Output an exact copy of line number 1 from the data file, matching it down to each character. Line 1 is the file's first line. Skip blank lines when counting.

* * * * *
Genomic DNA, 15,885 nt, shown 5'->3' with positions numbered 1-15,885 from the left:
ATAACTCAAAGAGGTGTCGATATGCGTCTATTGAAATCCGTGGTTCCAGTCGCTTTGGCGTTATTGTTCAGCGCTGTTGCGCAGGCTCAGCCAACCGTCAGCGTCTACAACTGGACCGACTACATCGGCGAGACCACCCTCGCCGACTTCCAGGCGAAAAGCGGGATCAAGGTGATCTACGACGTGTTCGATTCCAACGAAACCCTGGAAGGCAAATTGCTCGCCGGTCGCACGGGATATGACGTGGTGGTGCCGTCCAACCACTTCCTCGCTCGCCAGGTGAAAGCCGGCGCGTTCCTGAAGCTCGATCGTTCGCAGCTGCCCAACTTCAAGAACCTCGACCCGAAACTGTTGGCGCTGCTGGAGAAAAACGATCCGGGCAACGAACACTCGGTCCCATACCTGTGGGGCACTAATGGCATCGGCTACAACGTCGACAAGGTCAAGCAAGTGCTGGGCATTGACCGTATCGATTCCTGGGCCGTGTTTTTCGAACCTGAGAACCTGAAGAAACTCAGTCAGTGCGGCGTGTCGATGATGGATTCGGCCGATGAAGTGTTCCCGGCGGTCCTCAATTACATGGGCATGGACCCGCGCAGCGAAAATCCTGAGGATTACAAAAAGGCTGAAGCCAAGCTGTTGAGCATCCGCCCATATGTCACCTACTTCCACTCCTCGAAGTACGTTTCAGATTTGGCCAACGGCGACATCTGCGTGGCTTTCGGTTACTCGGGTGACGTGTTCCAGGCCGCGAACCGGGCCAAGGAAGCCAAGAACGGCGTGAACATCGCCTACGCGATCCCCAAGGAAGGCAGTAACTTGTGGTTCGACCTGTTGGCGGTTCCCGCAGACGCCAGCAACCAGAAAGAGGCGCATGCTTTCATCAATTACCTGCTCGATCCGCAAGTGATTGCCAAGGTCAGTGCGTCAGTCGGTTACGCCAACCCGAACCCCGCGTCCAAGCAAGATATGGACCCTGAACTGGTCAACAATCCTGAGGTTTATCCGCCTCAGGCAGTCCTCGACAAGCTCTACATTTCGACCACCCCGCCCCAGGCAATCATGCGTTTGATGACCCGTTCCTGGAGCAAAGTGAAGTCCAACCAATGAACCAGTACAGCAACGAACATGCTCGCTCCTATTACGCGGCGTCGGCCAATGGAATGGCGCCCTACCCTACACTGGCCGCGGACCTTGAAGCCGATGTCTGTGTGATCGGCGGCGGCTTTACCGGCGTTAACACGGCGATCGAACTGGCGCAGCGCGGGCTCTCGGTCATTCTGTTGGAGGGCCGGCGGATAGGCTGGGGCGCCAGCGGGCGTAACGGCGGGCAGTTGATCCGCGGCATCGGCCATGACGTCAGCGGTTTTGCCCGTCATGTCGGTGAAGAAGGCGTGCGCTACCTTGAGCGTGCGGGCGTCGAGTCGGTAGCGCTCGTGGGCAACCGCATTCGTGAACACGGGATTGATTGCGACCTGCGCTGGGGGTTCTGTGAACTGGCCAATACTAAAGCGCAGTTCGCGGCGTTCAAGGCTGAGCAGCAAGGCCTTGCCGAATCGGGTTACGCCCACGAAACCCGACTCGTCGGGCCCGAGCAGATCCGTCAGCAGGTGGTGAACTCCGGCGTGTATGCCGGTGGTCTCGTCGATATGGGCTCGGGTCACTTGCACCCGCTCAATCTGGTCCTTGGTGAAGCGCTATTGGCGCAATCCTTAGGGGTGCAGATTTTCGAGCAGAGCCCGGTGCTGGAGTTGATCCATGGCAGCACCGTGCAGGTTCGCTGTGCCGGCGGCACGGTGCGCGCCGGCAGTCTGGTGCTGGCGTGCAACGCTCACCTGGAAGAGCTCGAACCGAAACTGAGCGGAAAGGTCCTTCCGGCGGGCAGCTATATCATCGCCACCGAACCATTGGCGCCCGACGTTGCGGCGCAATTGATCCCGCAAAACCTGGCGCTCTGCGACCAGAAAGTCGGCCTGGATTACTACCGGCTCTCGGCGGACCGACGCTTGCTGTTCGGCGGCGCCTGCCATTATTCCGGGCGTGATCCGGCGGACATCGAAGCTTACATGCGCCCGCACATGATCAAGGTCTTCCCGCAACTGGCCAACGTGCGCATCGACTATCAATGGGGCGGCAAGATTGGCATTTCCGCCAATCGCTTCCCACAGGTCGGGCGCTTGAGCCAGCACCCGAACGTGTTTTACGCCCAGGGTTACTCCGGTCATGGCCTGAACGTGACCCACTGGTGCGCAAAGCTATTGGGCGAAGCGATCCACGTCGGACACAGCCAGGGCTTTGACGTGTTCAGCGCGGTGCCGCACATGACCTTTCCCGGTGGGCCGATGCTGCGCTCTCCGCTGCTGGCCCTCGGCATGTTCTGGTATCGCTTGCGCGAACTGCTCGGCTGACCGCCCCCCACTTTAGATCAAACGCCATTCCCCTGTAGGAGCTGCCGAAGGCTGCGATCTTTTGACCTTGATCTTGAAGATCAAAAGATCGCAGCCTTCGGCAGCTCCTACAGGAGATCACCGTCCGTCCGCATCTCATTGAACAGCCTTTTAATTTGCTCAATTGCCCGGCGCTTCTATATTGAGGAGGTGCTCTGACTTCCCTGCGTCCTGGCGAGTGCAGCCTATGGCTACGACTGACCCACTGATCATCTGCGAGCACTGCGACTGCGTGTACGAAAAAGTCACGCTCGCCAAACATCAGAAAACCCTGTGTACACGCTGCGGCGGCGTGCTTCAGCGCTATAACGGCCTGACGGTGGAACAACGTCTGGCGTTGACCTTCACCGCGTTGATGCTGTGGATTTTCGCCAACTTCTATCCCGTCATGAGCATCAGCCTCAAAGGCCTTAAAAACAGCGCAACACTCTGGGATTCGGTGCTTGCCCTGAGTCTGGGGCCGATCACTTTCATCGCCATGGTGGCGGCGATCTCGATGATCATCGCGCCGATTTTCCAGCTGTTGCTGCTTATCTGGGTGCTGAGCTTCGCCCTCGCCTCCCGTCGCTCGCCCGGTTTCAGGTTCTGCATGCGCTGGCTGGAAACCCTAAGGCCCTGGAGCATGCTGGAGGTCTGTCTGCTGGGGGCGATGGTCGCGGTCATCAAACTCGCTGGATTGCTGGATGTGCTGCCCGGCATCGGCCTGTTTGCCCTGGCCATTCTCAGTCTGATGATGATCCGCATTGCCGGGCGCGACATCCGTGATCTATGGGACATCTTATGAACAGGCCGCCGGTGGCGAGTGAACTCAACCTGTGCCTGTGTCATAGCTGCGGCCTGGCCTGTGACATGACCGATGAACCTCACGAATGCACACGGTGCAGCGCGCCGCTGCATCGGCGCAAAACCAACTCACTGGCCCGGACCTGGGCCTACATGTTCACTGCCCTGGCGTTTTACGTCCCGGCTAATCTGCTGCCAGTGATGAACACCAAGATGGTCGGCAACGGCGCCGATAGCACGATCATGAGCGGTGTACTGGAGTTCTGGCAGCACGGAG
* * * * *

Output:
Genomic DNA, 15,885 nt, shown 5'->3' with positions numbered 1-15,885 from the left: